= 5 as an example, we provide numerical experiments to explore the individual net benefit
W_{i}
and the social welfare
W_{s}
, respectively.
Fig. 5
demonstrates how the individual net benefit
W_{i}
of an SU packet changes along with the arrival rate
λ_{s}
of SU packets for different arrival rate
λ_{p}
of PU packets, false alarm probability
p_{f}
and mistake detection probability
p_{m}
.
Individual net benefit W_{i} of an SU packet vs. arrival rate λ_{s} of SU packets
As shown in
Fig. 5
, for all the combinations of arrival rate
λ_{p}
of PU packets, false alarm probability
p_{f}
and mistake detection probability
p_{m}
, the individual net benefit
W_{i}
of an SU packet presents a monotone decreasing trend as the arrival rate
λ_{s}
of SU packets increases. We can also see that for all the cases, there is always an individually optimal arrival rate
λ_{s}^{e}
with
W_{i}
= 0.
Fig. 6
reveals how the social welfare
W_{s}
changes with respect to the arrival rate
λ_{s}
of SU packets for different arrival rate
λ_{p}
of PU packets, false alarm probability
p_{f}
and mistake detection probability
p_{m}
.
Social welfare W_{s} vs. arrival rate λ_{s} of SU packets
As shown in
Fig. 6
, for all the combinations of arrival rate
λ_{p}
of PU packets, false alarm probability
p_{f}
and mistake detection probability
p_{m}
, the social welfare
W_{s}
firstly increases and then decreases as the arrival rate
λ_{s}
of SU packets increases. Therefore, there is always a socially optimal arrival rate
λ
^{*}
with the maximum social welfare
W_{s}
for all the cases.
Comparing the results shown in
Figs. 5
and
6
, we observe that for the same arrival rate
λ_{p}
of PU packets, the same false alarm probability
p_{f}
and the same mistake detection probability
p_{m}
, the individually optimal arrival rate
λ_{s}^{e}
is always bigger than the socially optimal arrival rate
λ_{s}
^{*}
, i.e.,
λ_{s}^{e}
>
λ_{s}
^{*}
. That is to say, there will be more SU packets arriving at the system under the individually optimal behavior than under the socially optimal behavior.
 5.3. Charging Policy for SU Packets
In order to oblige the individually optimal behavior to comply with the socially optimal behavior, we provide a charging policy for SU packets, i.e, charging an appropriate admission fee
F
to SU packets. The new individual net benefit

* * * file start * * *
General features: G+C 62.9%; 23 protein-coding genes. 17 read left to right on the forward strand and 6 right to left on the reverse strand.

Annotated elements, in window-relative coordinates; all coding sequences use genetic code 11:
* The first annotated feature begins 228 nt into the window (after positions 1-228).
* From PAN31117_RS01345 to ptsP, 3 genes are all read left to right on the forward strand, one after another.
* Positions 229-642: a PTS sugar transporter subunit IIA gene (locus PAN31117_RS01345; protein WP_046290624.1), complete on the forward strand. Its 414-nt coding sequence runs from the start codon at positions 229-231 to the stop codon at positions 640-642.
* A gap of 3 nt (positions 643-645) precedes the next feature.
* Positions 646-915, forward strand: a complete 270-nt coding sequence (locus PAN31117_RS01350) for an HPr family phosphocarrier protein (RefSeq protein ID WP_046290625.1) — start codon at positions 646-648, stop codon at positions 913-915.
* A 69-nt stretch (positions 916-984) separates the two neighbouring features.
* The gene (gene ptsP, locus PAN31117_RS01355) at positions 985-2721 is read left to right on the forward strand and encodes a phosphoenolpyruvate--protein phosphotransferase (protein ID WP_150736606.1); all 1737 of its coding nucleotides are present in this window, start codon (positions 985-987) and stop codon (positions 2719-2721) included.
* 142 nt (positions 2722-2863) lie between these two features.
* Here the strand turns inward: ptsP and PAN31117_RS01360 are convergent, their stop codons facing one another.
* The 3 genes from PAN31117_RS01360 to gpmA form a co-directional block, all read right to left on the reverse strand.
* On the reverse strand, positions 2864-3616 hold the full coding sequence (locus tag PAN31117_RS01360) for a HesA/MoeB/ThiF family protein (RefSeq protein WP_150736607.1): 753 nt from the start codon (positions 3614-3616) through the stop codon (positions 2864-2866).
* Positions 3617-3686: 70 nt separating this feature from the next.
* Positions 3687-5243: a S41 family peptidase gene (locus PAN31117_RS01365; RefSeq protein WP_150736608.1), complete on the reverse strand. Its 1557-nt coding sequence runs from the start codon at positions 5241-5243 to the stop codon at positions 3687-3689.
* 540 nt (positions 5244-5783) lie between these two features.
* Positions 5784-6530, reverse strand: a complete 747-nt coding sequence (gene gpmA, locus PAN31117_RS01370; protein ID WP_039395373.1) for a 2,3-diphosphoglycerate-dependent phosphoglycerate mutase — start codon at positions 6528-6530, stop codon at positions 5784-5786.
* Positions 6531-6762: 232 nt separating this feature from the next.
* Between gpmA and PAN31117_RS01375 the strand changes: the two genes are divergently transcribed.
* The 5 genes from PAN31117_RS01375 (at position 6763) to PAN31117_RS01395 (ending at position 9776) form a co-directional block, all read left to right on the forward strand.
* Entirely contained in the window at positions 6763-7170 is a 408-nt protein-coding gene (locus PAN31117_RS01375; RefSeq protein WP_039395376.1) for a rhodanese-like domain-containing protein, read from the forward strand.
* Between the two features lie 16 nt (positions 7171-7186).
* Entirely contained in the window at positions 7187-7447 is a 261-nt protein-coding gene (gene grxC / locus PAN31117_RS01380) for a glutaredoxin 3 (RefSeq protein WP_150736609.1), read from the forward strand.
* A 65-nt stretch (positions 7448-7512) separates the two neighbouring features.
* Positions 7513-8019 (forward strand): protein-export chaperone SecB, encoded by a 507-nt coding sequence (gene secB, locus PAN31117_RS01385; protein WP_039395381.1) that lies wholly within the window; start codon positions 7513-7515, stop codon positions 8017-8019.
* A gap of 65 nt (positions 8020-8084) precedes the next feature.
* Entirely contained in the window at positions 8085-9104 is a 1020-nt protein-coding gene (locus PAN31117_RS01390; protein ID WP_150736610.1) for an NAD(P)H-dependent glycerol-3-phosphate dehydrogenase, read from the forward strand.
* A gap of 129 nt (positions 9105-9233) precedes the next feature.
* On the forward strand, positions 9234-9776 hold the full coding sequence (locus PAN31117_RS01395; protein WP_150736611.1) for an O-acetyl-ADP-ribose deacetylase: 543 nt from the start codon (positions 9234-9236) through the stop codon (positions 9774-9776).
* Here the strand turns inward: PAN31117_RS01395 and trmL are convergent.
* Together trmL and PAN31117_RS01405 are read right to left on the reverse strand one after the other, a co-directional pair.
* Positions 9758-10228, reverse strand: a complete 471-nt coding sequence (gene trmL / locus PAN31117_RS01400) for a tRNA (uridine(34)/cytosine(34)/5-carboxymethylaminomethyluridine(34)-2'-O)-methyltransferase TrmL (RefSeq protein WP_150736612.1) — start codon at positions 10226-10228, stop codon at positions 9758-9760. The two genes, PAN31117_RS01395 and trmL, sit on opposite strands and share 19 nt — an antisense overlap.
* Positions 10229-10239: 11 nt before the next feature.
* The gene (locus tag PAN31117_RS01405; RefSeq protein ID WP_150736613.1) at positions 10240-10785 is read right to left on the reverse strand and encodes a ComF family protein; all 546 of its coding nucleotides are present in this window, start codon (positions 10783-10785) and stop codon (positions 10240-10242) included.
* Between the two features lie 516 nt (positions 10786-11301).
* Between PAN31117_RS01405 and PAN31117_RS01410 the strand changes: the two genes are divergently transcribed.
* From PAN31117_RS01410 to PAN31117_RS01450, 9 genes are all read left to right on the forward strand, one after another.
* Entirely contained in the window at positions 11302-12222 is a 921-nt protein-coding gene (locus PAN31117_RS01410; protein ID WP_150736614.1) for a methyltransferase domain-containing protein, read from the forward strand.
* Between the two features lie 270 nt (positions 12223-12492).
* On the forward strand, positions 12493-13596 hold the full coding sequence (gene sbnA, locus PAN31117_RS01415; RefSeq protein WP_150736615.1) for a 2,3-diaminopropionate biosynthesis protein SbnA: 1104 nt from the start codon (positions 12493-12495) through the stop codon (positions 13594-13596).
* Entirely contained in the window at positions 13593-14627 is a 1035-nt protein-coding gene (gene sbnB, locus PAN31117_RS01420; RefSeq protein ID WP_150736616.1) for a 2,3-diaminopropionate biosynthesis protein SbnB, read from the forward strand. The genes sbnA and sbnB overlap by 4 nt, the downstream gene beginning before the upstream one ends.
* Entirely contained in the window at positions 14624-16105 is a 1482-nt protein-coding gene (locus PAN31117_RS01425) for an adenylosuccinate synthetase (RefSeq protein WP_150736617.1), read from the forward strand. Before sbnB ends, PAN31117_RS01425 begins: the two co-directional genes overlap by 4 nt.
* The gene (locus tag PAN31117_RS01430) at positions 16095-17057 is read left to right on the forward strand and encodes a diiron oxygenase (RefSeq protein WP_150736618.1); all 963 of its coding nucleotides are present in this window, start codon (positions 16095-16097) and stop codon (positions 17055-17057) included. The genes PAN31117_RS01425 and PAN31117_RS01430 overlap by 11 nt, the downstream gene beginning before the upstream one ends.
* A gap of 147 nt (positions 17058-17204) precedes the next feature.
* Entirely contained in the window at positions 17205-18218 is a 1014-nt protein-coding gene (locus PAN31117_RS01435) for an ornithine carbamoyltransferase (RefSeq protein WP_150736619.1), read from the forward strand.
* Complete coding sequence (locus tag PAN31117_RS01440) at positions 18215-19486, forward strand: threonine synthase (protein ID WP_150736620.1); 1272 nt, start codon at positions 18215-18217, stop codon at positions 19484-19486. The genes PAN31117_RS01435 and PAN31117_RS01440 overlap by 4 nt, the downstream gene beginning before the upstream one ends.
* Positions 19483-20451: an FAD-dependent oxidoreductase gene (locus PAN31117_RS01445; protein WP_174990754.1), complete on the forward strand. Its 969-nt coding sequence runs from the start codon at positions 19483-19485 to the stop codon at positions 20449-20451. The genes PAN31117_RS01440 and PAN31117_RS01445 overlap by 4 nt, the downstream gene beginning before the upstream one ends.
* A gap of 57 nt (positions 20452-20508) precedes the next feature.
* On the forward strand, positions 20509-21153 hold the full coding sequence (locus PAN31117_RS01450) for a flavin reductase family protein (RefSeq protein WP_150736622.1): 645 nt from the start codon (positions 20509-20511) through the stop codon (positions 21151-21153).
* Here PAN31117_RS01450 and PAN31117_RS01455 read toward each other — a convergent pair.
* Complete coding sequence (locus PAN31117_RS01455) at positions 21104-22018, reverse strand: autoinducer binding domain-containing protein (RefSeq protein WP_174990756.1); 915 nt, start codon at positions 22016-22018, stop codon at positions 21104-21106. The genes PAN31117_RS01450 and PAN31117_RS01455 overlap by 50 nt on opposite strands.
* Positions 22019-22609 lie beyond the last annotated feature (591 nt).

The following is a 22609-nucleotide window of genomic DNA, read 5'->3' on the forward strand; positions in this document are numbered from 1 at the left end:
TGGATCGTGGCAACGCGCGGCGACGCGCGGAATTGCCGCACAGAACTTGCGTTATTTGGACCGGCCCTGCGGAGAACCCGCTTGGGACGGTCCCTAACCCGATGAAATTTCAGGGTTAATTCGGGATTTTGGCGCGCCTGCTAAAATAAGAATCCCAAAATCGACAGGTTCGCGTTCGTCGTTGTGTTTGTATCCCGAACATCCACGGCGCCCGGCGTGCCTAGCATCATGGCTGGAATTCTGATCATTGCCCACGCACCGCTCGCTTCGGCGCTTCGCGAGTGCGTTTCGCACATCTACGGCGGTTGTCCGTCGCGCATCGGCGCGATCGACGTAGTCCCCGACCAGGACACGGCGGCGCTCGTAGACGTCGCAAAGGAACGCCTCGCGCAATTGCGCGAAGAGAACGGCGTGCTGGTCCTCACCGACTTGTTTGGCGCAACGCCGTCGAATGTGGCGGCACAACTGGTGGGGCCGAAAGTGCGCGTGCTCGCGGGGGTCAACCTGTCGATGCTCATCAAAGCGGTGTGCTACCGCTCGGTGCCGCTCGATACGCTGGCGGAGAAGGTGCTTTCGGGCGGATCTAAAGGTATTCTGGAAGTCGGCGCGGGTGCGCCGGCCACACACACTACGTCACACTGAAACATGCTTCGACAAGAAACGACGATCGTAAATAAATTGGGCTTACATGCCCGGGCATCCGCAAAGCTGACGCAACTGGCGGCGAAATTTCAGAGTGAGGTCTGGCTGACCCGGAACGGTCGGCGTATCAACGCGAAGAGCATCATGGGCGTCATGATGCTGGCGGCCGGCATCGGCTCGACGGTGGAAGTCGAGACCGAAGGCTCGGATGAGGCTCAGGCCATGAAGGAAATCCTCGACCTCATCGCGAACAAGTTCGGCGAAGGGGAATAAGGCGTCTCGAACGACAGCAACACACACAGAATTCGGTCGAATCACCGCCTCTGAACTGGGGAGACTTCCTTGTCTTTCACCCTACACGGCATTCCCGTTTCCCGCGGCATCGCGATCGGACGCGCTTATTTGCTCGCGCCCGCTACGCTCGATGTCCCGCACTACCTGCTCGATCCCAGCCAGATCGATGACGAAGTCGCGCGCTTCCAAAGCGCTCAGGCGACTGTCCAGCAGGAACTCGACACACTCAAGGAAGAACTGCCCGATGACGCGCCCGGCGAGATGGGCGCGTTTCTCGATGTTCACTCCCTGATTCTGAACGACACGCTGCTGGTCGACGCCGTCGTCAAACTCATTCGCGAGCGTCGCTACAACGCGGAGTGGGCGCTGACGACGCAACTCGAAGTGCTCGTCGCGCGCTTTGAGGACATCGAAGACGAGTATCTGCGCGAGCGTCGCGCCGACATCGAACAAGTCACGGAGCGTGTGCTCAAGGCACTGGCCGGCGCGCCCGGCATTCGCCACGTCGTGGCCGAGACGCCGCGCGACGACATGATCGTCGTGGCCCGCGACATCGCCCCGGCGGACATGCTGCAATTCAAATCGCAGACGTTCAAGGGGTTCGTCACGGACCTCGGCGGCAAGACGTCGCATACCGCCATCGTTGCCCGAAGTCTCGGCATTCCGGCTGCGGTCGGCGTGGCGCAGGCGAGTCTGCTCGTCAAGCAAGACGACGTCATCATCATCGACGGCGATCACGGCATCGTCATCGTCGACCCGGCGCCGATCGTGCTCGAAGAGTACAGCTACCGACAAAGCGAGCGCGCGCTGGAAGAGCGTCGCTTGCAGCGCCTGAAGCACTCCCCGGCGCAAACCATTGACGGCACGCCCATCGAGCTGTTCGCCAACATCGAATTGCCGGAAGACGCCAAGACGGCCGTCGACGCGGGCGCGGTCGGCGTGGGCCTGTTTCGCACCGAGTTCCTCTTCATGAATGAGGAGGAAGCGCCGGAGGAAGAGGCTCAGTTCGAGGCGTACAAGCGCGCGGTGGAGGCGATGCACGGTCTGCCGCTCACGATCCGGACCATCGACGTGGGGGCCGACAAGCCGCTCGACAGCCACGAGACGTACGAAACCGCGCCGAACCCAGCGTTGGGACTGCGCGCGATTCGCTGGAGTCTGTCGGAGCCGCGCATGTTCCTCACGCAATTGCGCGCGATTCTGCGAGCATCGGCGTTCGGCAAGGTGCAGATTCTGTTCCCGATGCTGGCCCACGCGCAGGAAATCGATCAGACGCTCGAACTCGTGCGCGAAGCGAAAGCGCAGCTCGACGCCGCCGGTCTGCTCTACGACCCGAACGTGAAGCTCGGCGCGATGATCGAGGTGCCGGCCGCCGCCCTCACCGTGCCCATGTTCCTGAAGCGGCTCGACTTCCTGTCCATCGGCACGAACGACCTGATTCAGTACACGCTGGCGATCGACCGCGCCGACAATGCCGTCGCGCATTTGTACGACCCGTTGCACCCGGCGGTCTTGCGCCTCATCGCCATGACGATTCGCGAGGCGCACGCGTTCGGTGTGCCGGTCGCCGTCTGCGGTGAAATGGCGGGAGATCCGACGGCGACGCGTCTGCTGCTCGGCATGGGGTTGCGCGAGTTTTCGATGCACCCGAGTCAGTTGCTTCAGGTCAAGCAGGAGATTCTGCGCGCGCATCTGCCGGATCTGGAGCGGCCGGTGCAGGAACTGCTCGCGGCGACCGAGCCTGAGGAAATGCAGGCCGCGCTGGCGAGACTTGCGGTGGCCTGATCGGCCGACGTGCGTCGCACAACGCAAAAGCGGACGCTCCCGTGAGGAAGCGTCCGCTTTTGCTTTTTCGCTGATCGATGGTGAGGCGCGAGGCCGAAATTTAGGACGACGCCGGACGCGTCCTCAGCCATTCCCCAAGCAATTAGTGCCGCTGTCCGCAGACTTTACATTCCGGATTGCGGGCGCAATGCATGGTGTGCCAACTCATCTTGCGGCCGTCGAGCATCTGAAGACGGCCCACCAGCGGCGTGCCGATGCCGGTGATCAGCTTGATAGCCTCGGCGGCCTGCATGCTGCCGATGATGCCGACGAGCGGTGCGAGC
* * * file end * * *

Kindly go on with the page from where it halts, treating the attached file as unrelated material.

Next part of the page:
W_{i}
^{*}
of an SU packet with the admission fee
F
can be given as follows:
To reach the Nash equilibrium state under the socially optimal behavior, we set
W_{i}
^{*}
= 0 and
λ_{s}
=
λ_{s}
^{*}
. In this way, we can obtain the admission fee
F
as follows:
Corresponding to the system parameters in
Figs. 5
and
6
, we provide numerical results of the admission fee
F
in
Table 9
.
Numerical results of the admission feeF
Numerical results of the admission fee F
6. Conclusions
In this paper, we addressed the question of ensuring various transmission quality of different kinds of user packets. This is achieved by proposing a novel spectrum allocation strategy with channel bonding mechanism for PU packets and channel reservation mechanism for SU packets. The appropriate system model is a threedimensional Markov chain reflecting imperfect channel sensing results and the working principle of the proposed strategy. We gave a detailed analytical framework to derive estimation formulas for several performance measures. We also provided numerical results to validate the analysis and to investigate the number of the reserved (resp. licensed) channels on the system performance besides different arrival rate of PU packets, different arrival rate of SU packets, different mistake detection probability and different false alarm probability. Additionally, by analyzing the individually and socially optimal behaviors, we presented a charging policy for SU packets to optimize the system socially.
In our future research, we will further study the joint optimation for the number of the reserved channels and the behaviors of SU packets.
BIO
Sanfeng Zhang Shunfu Jin received the B.Eng. degree in computer and application from North East Heavy Machinery College, Qiqihaer, China, the M.Eng. degree in computer science and Dr.Eng. degree in circuit and system from Yanshan University, Qinhuangdao, China. Now Dr. Jin is a professor at School of Information Science and Engineering, Yanshan University, Qinhuangdao, China. Her research interests include stochastic modeling for telecommunication, performance evaluation for computer system and network, application for queueing system.
Xinghua Yao received the B.Eng. degree from Hebei Finance University, Baoding, Hebei, China. Now Mr. Yao is a postgraduate student at School of Information Science and Engineering, Yanshan University, Qinhuangdao, China. His reserch area is spectrum management in congitive radio networks.
Zhanyou Ma received the B. Sc. degree in Mathematics from Jilin Normal University, Siping, China, the M. Sc. degree in operations research and Ph. D. in Management Science and Engineering from Yanshan University, Qinhuangdao, China. Now Dr. Ma is a professor at College of Sciences, Yanshan University, Qinhuangdao, China. His research interests include queueing systems with vacations and performance evaluation models in communication networks.